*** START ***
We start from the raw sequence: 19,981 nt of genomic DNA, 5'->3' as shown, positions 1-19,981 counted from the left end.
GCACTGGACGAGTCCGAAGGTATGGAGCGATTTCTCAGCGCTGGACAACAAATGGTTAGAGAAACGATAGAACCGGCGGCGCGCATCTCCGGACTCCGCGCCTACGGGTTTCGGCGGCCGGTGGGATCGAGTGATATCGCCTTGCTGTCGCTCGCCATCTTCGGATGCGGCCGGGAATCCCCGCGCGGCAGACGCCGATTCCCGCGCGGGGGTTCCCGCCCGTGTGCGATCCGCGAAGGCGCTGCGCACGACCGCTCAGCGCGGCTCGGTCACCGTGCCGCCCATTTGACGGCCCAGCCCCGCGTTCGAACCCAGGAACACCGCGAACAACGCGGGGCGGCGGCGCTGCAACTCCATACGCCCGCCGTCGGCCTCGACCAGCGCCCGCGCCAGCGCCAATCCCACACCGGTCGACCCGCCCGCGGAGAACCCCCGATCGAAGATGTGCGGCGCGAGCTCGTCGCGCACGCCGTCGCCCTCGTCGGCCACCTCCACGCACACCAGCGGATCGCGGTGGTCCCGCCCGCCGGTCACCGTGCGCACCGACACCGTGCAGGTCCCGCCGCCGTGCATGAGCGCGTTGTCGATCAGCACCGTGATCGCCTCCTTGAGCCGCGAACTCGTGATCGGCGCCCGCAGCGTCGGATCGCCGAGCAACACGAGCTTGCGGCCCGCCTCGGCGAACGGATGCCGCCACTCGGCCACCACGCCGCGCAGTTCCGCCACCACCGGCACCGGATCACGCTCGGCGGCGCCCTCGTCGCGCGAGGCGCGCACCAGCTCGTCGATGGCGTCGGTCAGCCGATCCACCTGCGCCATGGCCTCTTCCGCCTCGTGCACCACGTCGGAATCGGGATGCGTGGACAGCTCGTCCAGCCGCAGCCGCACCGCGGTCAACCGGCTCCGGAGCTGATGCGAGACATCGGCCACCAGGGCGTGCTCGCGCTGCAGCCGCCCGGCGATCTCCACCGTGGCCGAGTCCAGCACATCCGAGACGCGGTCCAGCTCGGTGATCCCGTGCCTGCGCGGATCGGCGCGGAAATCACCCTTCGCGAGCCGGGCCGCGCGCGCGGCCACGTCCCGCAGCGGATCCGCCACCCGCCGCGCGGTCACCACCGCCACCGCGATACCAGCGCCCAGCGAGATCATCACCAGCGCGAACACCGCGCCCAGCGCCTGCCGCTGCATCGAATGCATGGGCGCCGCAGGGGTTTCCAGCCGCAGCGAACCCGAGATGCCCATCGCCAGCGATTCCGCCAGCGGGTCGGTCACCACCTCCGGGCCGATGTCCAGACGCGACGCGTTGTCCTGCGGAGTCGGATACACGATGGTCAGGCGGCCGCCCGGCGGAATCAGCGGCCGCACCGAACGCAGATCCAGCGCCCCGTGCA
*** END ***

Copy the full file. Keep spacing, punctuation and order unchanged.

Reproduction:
We start from the raw sequence: 19,981 nt of genomic DNA, 5'->3' as shown, positions 1-19,981 counted from the left end.
GCACTGGACGAGTCCGAAGGTATGGAGCGATTTCTCAGCGCTGGACAACAAATGGTTAGAGAAACGATAGAACCGGCGGCGCGCATCTCCGGACTCCGCGCCTACGGGTTTCGGCGGCCGGTGGGATCGAGTGATATCGCCTTGCTGTCGCTCGCCATCTTCGGATGCGGCCGGGAATCCCCGCGCGGCAGACGCCGATTCCCGCGCGGGGGTTCCCGCCCGTGTGCGATCCGCGAAGGCGCTGCGCACGACCGCTCAGCGCGGCTCGGTCACCGTGCCGCCCATTTGACGGCCCAGCCCCGCGTTCGAACCCAGGAACACCGCGAACAACGCGGGGCGGCGGCGCTGCAACTCCATACGCCCGCCGTCGGCCTCGACCAGCGCCCGCGCCAGCGCCAATCCCACACCGGTCGACCCGCCCGCGGAGAACCCCCGATCGAAGATGTGCGGCGCGAGCTCGTCGCGCACGCCGTCGCCCTCGTCGGCCACCTCCACGCACACCAGCGGATCGCGGTGGTCCCGCCCGCCGGTCACCGTGCGCACCGACACCGTGCAGGTCCCGCCGCCGTGCATGAGCGCGTTGTCGATCAGCACCGTGATCGCCTCCTTGAGCCGCGAACTCGTGATCGGCGCCCGCAGCGTCGGATCGCCGAGCAACACGAGCTTGCGGCCCGCCTCGGCGAACGGATGCCGCCACTCGGCCACCACGCCGCGCAGTTCCGCCACCACCGGCACCGGATCACGCTCGGCGGCGCCCTCGTCGCGCGAGGCGCGCACCAGCTCGTCGATGGCGTCGGTCAGCCGATCCACCTGCGCCATGGCCTCTTCCGCCTCGTGCACCACGTCGGAATCGGGATGCGTGGACAGCTCGTCCAGCCGCAGCCGCACCGCGGTCAACCGGCTCCGGAGCTGATGCGAGACATCGGCCACCAGGGCGTGCTCGCGCTGCAGCCGCCCGGCGATCTCCACCGTGGCCGAGTCCAGCACATCCGAGACGCGGTCCAGCTCGGTGATCCCGTGCCTGCGCGGATCGGCGCGGAAATCACCCTTCGCGAGCCGGGCCGCGCGCGCGGCCACGTCCCGCAGCGGATCCGCCACCCGCCGCGCGGTCACCACCGCCACCGCGATACCAGCGCCCAGCGAGATCATCACCAGCGCGAACACCGCGCCCAGCGCCTGCCGCTGCATCGAATGCATGGGCGCCGCAGGGGTTTCCAGCCGCAGCGAACCCGAGATGCCCATCGCCAGCGATTCCGCCAGCGGGTCGGTCACCACCTCCGGGCCGATGTCCAGACGCGACGCGTTGTCCTGCGGAGTCGGATACACGATGGTCAGGCGGCCGCCCGGCGGAATCAGCGGCCGCACCGAACGCAGATCCAGCGCCCCGTGCA